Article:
While Burial At Sea is for the most part an excellent addition, it has the unhappy effect of cancelling out something important in Infinite's story: extreme ideologies are dangerous, regardless of their philosophical basis. In Burial At Sea, we see that Daisy would not have killed Fink's son and was pushed into making it appear so, to make Elizabeth a full adult human. This is clearly a crumb thrown by Ken Levine and his team towards those who were upset that the opposition of Daisy Fitzroy wasn't clean enough. Those who fight against monsters surely shouldn't become monsters, right? But they do, all the time. That Daisy Fitzroy wasn't a saint is what made her such an interesting character, not her status as downtrodden pure soul fighting the good fight.


This gets to one of the most touching moments in the game, where Elizabeth places the flower she took from the bumblebee tear into the hands of a recently murdered denizen of Columbia. Elizabeth's journey from innocent to murderer is perhaps the most interesting arc in the game. That she can still empathize with the fallen, marks a distinct character element that separates her forever from her father, who can no longer feel much of anything.


Emporia is a joy to explore, and offers the only really branching environment in the game. You visit the homes of people you have followed throughout the game, including Albert Fink's home (the musician brother of Jeremiah) and the Lutece's laboratory. It is in the latter house that you find out some of the game's secrets and if you are eagle eyed enough discover the reason for the fate of the lighthouse keeper at the beginning of the game. Emporia also introduces a new enemy: the Siren who can re-animate dead bodies. You fight the Siren - a version of Elizabeth's kind of mother - three times. Each fight is challenging and ramps up to a showdown outside Comstock House. The first time I found these fights too challenging. Having to do three of them in a row seemed like a tall order. On my many replays of the game however I found them to be among the most satisfying of the game. I recommend a second or third playthrough, especially on Hard, once you have become adept with the intricacies of the combat.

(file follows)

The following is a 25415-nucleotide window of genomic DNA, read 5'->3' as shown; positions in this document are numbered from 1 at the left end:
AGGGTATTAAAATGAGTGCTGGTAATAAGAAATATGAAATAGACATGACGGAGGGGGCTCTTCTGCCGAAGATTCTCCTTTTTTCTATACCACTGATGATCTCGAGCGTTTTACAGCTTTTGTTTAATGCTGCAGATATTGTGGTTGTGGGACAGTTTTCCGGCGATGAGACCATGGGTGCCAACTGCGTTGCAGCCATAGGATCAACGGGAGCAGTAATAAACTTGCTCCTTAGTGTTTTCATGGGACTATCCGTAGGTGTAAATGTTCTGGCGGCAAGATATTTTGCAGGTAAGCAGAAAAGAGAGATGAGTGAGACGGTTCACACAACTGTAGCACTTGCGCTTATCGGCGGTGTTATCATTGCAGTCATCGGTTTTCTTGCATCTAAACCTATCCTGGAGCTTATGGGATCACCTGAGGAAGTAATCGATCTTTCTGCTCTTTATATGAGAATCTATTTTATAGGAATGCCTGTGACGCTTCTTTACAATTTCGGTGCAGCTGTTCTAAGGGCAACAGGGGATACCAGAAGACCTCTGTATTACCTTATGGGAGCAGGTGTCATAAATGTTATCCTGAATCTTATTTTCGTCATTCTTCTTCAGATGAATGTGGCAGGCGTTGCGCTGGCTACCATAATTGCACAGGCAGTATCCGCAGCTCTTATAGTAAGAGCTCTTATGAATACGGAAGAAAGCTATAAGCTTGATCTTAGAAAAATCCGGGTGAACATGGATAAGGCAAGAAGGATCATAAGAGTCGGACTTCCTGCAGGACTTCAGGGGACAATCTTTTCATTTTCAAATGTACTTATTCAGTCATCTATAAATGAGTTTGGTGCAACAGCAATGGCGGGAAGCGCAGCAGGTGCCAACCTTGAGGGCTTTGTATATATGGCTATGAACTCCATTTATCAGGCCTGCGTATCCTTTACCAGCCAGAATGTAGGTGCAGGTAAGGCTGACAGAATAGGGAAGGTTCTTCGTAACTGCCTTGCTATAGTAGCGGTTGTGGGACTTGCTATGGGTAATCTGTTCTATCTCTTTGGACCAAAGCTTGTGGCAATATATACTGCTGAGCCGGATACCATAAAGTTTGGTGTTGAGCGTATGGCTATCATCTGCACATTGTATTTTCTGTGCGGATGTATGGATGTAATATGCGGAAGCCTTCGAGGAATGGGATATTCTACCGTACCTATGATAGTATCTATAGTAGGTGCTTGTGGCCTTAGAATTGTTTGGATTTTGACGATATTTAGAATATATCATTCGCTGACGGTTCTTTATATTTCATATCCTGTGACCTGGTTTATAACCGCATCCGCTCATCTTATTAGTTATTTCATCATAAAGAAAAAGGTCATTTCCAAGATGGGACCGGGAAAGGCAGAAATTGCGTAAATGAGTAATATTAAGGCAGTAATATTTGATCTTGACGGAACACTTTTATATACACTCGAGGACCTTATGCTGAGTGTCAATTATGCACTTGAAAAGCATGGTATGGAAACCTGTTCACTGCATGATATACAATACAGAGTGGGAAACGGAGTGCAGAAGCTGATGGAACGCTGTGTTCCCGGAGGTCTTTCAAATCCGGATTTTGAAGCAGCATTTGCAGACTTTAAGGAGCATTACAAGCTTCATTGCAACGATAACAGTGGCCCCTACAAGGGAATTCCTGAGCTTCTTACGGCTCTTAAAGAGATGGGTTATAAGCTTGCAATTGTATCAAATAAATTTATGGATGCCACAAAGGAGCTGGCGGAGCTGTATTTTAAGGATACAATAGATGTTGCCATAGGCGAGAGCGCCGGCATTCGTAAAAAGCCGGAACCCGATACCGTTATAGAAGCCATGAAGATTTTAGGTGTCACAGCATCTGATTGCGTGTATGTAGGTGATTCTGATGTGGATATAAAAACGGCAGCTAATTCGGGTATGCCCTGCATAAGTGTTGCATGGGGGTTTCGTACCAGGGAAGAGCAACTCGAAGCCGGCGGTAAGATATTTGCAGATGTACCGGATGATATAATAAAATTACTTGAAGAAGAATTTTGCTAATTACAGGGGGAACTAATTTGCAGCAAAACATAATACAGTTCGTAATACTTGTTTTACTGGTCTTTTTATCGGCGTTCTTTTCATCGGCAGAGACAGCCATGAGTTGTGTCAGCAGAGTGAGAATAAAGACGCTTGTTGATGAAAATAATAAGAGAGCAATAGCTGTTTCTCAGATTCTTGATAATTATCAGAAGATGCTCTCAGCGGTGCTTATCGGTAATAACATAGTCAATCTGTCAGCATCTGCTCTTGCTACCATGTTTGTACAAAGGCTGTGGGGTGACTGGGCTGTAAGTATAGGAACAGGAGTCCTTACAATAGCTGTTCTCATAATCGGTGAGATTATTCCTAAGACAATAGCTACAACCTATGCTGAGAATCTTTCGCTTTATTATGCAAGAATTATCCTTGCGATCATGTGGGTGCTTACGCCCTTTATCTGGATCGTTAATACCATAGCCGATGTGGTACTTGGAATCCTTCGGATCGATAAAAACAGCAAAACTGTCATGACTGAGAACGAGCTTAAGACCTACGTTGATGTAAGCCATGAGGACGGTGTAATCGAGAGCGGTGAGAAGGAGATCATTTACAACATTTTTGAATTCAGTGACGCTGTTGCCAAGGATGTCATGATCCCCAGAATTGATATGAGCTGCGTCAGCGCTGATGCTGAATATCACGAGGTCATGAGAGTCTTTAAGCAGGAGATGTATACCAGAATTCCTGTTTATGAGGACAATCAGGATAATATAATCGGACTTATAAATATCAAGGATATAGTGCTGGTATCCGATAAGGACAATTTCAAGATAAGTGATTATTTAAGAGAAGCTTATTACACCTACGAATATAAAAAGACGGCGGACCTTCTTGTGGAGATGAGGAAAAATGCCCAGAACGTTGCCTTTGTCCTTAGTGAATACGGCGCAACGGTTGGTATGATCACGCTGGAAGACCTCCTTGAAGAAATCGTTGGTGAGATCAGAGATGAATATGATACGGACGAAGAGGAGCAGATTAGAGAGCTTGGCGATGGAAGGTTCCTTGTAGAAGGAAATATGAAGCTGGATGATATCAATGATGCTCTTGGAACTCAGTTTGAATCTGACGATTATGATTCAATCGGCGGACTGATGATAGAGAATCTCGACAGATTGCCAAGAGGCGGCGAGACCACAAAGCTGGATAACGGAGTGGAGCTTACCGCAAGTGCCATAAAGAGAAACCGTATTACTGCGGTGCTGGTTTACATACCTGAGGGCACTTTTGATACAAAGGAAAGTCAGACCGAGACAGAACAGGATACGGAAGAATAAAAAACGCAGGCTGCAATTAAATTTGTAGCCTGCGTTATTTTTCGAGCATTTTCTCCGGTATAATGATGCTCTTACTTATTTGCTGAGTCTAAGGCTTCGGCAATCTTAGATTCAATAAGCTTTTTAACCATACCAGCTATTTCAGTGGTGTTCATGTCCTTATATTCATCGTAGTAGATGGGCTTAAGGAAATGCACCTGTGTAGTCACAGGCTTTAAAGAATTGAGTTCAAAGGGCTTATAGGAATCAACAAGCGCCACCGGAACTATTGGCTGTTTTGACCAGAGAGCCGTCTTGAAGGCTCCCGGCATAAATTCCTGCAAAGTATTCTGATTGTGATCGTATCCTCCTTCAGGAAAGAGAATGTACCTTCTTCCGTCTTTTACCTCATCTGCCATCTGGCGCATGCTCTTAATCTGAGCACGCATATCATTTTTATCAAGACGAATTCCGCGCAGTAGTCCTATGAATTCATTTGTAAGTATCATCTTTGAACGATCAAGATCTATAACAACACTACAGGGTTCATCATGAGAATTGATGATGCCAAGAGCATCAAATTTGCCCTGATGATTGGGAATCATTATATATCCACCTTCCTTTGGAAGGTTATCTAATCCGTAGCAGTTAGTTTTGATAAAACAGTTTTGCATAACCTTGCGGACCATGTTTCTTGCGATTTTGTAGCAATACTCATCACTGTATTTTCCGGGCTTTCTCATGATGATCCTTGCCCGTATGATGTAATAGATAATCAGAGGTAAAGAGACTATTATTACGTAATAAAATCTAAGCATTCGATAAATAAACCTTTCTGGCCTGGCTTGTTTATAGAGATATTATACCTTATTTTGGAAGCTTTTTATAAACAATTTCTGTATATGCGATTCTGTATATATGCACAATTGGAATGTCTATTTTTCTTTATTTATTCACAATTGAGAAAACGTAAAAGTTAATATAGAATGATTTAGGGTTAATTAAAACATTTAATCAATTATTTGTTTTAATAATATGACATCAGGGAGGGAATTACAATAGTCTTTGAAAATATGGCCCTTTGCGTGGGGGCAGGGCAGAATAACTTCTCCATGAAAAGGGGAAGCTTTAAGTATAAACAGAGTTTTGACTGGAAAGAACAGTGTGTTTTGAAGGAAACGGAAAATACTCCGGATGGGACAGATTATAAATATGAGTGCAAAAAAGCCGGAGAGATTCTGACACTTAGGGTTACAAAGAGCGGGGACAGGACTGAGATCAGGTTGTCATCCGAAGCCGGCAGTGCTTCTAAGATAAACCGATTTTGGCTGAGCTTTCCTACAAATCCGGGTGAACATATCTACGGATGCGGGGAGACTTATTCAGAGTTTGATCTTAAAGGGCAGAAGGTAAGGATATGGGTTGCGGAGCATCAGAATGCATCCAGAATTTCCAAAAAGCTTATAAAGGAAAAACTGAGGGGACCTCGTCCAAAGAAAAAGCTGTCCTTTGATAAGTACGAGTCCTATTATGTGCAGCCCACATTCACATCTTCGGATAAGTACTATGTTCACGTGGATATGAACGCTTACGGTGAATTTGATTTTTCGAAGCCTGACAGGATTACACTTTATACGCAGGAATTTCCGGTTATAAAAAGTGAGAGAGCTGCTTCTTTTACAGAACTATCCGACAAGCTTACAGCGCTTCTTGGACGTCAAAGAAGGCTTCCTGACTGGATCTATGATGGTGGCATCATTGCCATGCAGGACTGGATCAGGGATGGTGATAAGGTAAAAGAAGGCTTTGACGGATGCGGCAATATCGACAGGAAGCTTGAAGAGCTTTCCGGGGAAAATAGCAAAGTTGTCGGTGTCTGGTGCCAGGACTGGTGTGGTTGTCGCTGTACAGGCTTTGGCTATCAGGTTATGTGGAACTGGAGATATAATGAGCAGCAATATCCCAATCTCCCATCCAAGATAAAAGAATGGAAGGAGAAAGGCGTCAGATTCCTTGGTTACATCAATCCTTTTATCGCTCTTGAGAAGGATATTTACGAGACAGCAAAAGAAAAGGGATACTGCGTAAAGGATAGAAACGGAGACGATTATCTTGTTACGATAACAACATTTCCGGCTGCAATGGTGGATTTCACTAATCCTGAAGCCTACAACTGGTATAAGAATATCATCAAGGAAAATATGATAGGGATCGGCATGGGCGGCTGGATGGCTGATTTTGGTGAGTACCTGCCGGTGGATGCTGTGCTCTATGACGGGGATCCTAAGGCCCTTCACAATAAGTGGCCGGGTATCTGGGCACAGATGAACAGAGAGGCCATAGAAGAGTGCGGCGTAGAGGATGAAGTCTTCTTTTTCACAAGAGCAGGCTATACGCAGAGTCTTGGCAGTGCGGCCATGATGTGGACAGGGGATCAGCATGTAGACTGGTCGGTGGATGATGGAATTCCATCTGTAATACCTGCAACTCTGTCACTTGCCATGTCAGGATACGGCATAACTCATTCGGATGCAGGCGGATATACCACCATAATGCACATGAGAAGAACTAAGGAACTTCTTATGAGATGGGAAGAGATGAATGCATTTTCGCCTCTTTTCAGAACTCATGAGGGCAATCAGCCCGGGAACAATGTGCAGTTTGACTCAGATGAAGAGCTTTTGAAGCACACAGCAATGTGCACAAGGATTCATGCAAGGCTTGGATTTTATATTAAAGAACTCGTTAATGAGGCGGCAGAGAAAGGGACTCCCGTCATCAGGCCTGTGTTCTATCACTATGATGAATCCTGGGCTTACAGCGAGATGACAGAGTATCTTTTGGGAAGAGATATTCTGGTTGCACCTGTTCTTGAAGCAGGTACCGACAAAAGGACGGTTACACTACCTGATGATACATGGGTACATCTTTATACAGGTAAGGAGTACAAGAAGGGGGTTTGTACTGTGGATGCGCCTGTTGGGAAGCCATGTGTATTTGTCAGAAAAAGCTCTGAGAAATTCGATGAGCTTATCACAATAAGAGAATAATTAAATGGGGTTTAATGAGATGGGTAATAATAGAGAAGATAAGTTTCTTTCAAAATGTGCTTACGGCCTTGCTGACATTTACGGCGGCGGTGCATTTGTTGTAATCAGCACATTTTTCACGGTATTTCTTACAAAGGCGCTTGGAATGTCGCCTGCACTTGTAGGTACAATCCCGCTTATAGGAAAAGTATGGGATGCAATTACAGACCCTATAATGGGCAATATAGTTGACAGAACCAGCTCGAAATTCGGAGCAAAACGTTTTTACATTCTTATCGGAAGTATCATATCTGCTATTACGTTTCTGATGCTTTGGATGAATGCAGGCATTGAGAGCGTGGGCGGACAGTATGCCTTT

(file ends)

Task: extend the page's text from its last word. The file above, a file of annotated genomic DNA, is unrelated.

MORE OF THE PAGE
Comstock House is the second place (the first being the Order of the Raven) where the game gets back to the Horror roots of the original. Here you face newly indoctrinated deviants who just couldn't swallow what Comstock was selling. This is also the place where you see the lengths to which Comstock will go, to keep Elizabeth in her role as the Seed of the Prophet. (There is a nice nod to The Matrix here when you pull a large needle out of Elizabeth's back.) Comstock House is suitably creepy and seeing what Elizabeth becomes after years of torture and isolation is one of the most powerful sections of the game.